P221 Association between Irritable Bowel Syndrome-type symptoms and Ulcerative Colitis: is it real?

Silva, A.P.(1);Madeira, J.(2);Sant’Anna, M.(1);Temido, M.J.(1);Fernandes, A.(3);Lopes, S.(1);Ferreira, A.M.(1);Mendes, S.(1);Ferreira, M.(1,4);Silva, M.R.(2);Cipriano, M.A.(2);Figueiredo, P.(1,4);Portela, F.(1,4);

(1)Centro Hospitalar e Universitário de Coimbra, Gastroenterology Department, Coimbra, Portugal;(2)Centro Hospitalar e Universitário de Coimbra, Anatomy Pathology Department, Coimbra, Portugal;(3)Centro Hospitalar de Leiria, Gastroenterology Department, Leiria, Portugal;(4)Universidade de Coimbra, Faculty of Medicine, Coimbra, Portugal;


The origin of gastrointestinal symptoms compatible with irritable bowel syndrome (IBS) in patients with inflammatory bowel disease in remission is a challenge. Our aim was to prospectively determine the relation of IBS symptoms with calprotectin levels (FC), endoscopic Mayo score and histologic findings, in patients with ulcerative colitis (UC) in clinical remission.


Patient recruitment was between January – March of 2020 and November of 2020 - August of 2021 and included consecutive UC patients in clinical remission and scheduled for a colonoscopy. Clinical remission was defined by a stool frequency ≤3/day with no bleeding, ulcerative colitis activity index <4 and serum C-reactive protein lower than 1mg/dL. Exclusion criteria were therapeutic with corticosteroids over the prior 6 months or initiation of biological agents in the last 6 months. IBS diagnosis was evaluated by Roma IV criteria (IBS-like group). FC level was assessed before colonoscopy and during the exam Mayo endoscopy subscore was applied and random biopsies of all segments of colon and rectum were made to achieve histologic activity using Geboes index. This study was approved by Centro Hospitalar e Universitário de Coimbra Ethics Committee.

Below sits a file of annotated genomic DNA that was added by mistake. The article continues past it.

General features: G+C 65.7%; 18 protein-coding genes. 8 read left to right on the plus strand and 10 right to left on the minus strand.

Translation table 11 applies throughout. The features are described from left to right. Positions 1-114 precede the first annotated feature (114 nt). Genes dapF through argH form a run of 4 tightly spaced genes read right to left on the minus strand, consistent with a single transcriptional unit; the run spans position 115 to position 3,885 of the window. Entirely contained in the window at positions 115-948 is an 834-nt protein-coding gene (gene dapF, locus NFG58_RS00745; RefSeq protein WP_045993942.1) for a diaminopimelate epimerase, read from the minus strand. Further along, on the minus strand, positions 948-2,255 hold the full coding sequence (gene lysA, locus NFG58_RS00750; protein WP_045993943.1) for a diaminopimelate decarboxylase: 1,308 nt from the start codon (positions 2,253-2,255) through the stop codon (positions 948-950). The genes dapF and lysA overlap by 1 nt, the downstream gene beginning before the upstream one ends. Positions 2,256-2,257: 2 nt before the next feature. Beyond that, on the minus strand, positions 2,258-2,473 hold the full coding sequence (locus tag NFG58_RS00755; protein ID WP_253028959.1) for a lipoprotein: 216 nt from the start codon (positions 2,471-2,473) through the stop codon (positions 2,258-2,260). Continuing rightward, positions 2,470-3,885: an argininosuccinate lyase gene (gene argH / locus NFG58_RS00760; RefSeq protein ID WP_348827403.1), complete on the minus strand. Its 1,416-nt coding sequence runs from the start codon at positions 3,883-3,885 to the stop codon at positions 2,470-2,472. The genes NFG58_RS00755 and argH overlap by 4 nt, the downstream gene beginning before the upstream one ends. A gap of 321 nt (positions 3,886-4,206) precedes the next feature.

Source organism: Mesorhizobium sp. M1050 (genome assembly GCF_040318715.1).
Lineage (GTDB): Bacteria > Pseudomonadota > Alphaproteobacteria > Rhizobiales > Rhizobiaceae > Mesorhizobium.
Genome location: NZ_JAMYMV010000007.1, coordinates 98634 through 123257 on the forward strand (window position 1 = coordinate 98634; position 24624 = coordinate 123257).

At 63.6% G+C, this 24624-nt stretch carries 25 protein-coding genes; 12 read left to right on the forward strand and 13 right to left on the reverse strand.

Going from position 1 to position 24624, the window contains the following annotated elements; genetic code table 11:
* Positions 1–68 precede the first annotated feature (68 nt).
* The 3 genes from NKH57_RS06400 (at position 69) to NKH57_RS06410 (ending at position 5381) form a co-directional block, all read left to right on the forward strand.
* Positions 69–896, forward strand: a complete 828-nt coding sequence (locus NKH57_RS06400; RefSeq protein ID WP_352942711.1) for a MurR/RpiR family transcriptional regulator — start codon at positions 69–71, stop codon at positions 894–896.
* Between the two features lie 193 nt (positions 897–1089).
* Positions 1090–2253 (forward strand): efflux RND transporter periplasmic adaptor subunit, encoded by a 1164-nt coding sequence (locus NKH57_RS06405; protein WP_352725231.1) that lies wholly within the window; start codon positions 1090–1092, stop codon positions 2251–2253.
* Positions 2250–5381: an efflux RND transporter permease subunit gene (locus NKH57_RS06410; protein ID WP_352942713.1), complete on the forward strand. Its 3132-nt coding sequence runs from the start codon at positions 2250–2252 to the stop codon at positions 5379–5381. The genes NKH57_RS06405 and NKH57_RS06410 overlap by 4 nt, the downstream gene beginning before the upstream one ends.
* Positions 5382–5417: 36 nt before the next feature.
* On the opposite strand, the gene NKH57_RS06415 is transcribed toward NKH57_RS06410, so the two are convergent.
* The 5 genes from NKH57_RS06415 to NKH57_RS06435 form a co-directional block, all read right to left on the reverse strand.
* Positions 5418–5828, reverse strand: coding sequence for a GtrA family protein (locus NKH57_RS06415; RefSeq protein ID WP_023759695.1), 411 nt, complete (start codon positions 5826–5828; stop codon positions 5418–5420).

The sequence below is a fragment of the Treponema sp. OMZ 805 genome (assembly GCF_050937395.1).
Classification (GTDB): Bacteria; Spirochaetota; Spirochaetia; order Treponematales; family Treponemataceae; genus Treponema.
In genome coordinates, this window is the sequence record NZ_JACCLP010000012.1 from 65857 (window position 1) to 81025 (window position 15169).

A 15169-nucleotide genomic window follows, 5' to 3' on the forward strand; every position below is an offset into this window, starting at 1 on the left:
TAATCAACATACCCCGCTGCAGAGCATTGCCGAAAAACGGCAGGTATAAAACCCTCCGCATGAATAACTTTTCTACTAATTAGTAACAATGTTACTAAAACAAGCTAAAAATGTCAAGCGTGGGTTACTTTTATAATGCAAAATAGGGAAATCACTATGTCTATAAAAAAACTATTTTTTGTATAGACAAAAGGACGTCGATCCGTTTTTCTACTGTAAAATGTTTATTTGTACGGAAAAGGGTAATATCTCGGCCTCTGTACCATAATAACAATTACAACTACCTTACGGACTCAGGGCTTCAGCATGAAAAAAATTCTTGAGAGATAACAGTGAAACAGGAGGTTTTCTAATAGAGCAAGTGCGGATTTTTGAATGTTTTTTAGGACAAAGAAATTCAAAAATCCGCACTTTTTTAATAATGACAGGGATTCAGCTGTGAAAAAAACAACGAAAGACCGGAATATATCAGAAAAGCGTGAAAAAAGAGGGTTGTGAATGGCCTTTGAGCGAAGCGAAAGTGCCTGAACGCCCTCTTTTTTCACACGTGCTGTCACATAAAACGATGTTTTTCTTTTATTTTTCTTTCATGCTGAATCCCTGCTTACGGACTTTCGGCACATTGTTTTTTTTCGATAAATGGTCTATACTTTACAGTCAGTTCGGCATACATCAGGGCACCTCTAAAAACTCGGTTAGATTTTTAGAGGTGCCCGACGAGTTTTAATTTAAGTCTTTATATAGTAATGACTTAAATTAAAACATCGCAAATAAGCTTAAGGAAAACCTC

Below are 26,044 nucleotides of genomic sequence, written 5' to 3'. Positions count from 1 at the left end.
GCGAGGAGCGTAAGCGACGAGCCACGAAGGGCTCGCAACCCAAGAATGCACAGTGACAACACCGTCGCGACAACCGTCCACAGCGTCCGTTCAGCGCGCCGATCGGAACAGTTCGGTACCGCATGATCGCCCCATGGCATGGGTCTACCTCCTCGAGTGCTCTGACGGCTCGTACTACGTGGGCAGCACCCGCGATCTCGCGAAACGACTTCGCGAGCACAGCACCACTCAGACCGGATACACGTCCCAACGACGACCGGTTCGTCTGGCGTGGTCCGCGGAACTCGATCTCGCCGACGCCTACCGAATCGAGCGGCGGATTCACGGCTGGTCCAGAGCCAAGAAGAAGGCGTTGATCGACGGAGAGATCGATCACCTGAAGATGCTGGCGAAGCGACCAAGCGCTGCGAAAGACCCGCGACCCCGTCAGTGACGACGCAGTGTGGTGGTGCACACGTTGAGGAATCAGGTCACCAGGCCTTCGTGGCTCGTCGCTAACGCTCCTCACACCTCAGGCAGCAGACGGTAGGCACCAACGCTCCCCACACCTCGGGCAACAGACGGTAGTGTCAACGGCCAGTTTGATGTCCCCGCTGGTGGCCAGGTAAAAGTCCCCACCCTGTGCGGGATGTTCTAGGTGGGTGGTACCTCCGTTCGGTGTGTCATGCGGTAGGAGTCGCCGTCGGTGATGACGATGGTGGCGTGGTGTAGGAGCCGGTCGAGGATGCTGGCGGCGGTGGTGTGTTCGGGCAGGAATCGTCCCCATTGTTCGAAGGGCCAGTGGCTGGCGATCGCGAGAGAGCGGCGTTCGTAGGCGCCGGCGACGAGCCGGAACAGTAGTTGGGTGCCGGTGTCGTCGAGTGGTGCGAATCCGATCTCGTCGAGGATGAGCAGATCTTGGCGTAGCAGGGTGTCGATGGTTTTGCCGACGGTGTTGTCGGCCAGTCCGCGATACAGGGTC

A total of 106 patients (50% women; mean age 51 years ±14.8) were included. The mean of disease duration was 15.7 years (±9.06) and 13 of them (12.3%) had proctitis, 64 (60%) left-sided colitis and 29 (27.4%) extensive colitis. Regarding disease activity: mean FC was 189.48mg/Kg (±382), endoscopic Mayo score lower than 1 was found in 63 patients (59.4%) and Geboes index lower than 1.1 was found in 66 patients (62.3%). Rome IV criteria for IBS were fulfilled by 29 patients (27.4%). The IBS-like group showed FC levels significantly higher (303±483mg/Kg vs. 139±319mg/Kg; P<0.05), with greater histologic activity (Geboes index >1.1 in 65,5% vs. 27.3%, P<0.05). Besides, in the same group (IBS-like group), Mayo endoscopy subscore was numerical higher but with no statistical significancy (subscore ≥1: 55.2% vs. 36.4%; P>0.05).


IBS-like symptoms are common in patients with UC considered to be in clinical remission. Higher levels of FC and histological activity support the idea of the presence of subclinical inflammation rather than coexistent IBS.